‘God no. It’s hard, though. I still have a heart deficiency and have days where I struggle. The fans don’t get that sometimes. The abuse that you get if you have to cancel a show… it’s scary.’

Have you had a lot of abuse?
‘Oh yeah! I’ve had death threats for cancelling shows! With social media, young people use words of hatred so flippantly now. It’s either “I LOVE YOU!” or “I HATE YOU AND I WANT YOU TO DIE.” There’s no middle ground. Everything’s an extreme, because people want to be noticed.’

How do you deal with death threats?
‘Well, I used to comment back, but I’ve learned not to do that. I’ve had fans go “I didn’t mean it. I just wanted to get your attention.” I tend not to read my social media timeline as much as I used to, because I try to lead a very positive life and Twitter can be quite dark sometimes.’

Why is leading a very positive life so important to you?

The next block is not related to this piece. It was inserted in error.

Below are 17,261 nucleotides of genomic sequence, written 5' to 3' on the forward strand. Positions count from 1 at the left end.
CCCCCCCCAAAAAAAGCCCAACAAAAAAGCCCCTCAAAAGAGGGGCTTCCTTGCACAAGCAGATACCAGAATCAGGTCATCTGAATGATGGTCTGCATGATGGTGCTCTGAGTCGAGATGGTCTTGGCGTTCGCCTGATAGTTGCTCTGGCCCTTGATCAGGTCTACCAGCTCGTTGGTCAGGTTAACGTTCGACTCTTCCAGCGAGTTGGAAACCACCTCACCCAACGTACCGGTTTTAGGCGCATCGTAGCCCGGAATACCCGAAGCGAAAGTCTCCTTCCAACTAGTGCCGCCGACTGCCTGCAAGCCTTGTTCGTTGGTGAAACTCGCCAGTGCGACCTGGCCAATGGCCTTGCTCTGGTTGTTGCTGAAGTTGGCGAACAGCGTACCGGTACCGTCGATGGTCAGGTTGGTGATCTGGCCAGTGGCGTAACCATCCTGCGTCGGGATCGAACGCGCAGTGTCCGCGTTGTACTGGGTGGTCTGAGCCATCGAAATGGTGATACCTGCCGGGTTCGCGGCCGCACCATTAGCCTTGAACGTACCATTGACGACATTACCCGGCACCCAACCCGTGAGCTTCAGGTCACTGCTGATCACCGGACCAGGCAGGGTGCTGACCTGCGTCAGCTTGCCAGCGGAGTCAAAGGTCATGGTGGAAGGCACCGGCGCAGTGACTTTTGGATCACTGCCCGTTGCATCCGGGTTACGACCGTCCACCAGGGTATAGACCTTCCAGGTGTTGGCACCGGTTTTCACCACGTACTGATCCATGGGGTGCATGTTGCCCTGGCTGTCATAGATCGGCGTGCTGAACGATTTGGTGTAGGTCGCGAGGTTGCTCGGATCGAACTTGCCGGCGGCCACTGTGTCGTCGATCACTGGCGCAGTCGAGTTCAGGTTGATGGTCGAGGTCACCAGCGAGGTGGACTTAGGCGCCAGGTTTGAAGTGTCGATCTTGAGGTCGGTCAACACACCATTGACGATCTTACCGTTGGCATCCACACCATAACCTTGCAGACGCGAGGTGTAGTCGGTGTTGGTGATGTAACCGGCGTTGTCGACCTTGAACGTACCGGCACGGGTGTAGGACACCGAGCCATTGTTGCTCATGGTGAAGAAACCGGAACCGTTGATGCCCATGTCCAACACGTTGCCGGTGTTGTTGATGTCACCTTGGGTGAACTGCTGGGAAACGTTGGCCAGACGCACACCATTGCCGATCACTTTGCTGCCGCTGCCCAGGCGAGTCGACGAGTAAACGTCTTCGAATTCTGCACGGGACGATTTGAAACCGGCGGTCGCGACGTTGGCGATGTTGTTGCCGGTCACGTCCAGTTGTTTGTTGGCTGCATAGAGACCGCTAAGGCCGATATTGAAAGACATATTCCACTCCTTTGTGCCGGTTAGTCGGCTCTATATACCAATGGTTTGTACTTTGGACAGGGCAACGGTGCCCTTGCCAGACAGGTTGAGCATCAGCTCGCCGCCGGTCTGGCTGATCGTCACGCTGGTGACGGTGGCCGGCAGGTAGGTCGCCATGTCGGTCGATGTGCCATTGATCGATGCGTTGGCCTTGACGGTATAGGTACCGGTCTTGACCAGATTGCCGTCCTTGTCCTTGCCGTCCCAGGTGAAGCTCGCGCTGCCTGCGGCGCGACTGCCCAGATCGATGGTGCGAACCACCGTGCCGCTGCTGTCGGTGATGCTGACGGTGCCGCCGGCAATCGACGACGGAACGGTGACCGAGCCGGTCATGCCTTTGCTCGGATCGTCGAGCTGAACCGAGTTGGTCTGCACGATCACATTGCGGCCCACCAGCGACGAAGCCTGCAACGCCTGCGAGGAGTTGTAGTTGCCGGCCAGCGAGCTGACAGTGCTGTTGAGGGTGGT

‘I think it’s from being so ill when I was younger. It felt like there was a lot of dark in my life, but my mum and dad always pulled me out of it. When I was 11 years old, I had an operation called an ablation, where two wires in my groin and two wires in my shoulders were put into my heart and zapped. I remember coming round and saying to my dad, “Is it all okay?” – and him joking, “Nah, they found nothing. Waste of time.” So today, if I’ve ever been through a horrific break-up or there’s a death close to me, I try to find the light in it. I don’t like being in a dark place.’

Well, who does?
‘A lot of artists do. Especially females. They love to play the victim. No one’s ever heard me sing “He broke my heart” or “I’m fed up and I’m gonna give up.” I’m not that girl. I never was and I never will be. I always try to switch it around like “Okay. If you want to cheat on me, I’ll see you later.”'